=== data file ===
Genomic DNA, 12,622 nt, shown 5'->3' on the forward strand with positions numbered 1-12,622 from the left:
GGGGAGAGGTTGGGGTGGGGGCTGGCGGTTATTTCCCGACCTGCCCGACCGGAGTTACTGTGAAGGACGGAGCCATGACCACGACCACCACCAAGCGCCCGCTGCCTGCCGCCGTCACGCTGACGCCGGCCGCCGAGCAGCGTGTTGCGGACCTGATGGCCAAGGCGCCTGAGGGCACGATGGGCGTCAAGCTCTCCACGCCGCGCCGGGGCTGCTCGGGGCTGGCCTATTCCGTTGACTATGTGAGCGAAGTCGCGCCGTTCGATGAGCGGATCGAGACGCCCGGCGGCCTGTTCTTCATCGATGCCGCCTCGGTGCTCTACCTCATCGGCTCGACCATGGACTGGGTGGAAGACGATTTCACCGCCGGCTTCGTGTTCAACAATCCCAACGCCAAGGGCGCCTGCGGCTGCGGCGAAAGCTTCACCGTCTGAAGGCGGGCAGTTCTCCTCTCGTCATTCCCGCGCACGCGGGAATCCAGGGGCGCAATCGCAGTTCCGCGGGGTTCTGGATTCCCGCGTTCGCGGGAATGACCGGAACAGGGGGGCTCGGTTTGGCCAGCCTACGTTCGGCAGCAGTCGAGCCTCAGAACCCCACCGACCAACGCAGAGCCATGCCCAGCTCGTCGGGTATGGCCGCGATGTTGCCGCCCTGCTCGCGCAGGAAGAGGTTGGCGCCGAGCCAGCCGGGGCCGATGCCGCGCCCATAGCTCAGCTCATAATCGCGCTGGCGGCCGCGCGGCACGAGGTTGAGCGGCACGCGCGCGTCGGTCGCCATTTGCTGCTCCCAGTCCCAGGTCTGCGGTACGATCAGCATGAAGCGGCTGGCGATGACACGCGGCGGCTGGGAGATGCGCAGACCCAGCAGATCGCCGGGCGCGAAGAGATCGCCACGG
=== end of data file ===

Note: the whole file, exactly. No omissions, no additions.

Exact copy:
Genomic DNA, 12,622 nt, shown 5'->3' on the forward strand with positions numbered 1-12,622 from the left:
GGGGAGAGGTTGGGGTGGGGGCTGGCGGTTATTTCCCGACCTGCCCGACCGGAGTTACTGTGAAGGACGGAGCCATGACCACGACCACCACCAAGCGCCCGCTGCCTGCCGCCGTCACGCTGACGCCGGCCGCCGAGCAGCGTGTTGCGGACCTGATGGCCAAGGCGCCTGAGGGCACGATGGGCGTCAAGCTCTCCACGCCGCGCCGGGGCTGCTCGGGGCTGGCCTATTCCGTTGACTATGTGAGCGAAGTCGCGCCGTTCGATGAGCGGATCGAGACGCCCGGCGGCCTGTTCTTCATCGATGCCGCCTCGGTGCTCTACCTCATCGGCTCGACCATGGACTGGGTGGAAGACGATTTCACCGCCGGCTTCGTGTTCAACAATCCCAACGCCAAGGGCGCCTGCGGCTGCGGCGAAAGCTTCACCGTCTGAAGGCGGGCAGTTCTCCTCTCGTCATTCCCGCGCACGCGGGAATCCAGGGGCGCAATCGCAGTTCCGCGGGGTTCTGGATTCCCGCGTTCGCGGGAATGACCGGAACAGGGGGGCTCGGTTTGGCCAGCCTACGTTCGGCAGCAGTCGAGCCTCAGAACCCCACCGACCAACGCAGAGCCATGCCCAGCTCGTCGGGTATGGCCGCGATGTTGCCGCCCTGCTCGCGCAGGAAGAGGTTGGCGCCGAGCCAGCCGGGGCCGATGCCGCGCCCATAGCTCAGCTCATAATCGCGCTGGCGGCCGCGCGGCACGAGGTTGAGCGGCACGCGCGCGTCGGTCGCCATTTGCTGCTCCCAGTCCCAGGTCTGCGGTACGATCAGCATGAAGCGGCTGGCGATGACACGCGGCGGCTGGGAGATGCGCAGACCCAGCAGATCGCCGGGCGCGAAGAGATCGCCACGG